Renal dysplasia

Renal dysplasia is a hereditary disease in which the kidney(s) develop abnormally in the womb. The condition leads to kidney dysfunction from a young age.

Symptoms include increased thirst and urination, and onset depends on how severe the condition is. 

Dogs with severe disease rarely survive until adulthood. Those with milder forms of the disease can live normal lives with appropriate management.

It doesn't have a cure, but it's manageable. Vets will usually recommend a special diet and supplements to support kidney function. Kidney damage is irreversible, so treatment is lifelong. 

Intervertebral Disc Disease (IVDD)

Invertebral disc disease (IVDD) occurs when the discs that sit between the vertebrae bulge or rupture. These usually act as natural shock absorbers during movement, and issues with them cause pain and nerve damage. Breeds born with shorter legs compared to body length, like Lhasa Apsos, are genetically more prone to IVDD. 

The symptoms of IVDD are usually:

  • Back pain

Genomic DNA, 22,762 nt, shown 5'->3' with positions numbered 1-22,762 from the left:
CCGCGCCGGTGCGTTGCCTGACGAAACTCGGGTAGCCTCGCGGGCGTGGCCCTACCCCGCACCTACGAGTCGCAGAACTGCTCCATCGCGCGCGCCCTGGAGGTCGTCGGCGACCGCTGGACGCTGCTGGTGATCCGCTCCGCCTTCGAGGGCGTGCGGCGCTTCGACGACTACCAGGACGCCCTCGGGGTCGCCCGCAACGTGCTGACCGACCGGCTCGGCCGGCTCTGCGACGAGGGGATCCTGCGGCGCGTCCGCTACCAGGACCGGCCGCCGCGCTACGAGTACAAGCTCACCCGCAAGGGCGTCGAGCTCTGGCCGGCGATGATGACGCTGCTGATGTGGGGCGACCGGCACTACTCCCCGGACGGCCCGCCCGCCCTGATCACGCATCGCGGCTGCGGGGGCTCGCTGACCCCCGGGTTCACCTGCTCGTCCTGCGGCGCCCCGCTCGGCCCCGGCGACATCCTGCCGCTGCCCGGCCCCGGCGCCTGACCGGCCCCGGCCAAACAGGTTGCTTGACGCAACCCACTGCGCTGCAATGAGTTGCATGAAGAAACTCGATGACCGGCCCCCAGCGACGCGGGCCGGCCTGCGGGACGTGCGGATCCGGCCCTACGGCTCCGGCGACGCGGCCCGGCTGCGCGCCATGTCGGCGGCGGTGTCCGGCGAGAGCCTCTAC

• Hunched posture

  • Reluctance to jump

  • Lethargy

  • Nerve injury (wobbly gait, weakness or dragging of the back legs)

A lot of dogs will recover normal function after a period of prolonged rest and pain relief medication. Dogs with severe nerve damage may need surgery.

How to care for a Lhasa Apso

Genetic testing and picking a responsible breeder

Numerous diseases are carried on from parent to offspring. It's why genetic testing and picking a responsible breeder are essential.

Weight management and diet control

No matter the breed, avoiding pet obesity is important to reduce the onset and severity of most diseases.

It's key for some of the most common Lhasa Apso conditions. For example, in luxating patella, maintaining a healthy weight and avoiding strenuous exercise reduces pressure on the dog’s knee. 

It extends to diet too. Pet nutrition can get a little complicated. But for dogs with conditions like renal dysplasia, a vet will recommend a special diet. These diets contain restricted amounts of protein.

In general, you want to give your Lhasa Apso a diet that supports a healthy weight and specific amounts of certain nutrients. It's also best to avoid human foods, which tend to be much higher in protein and salt.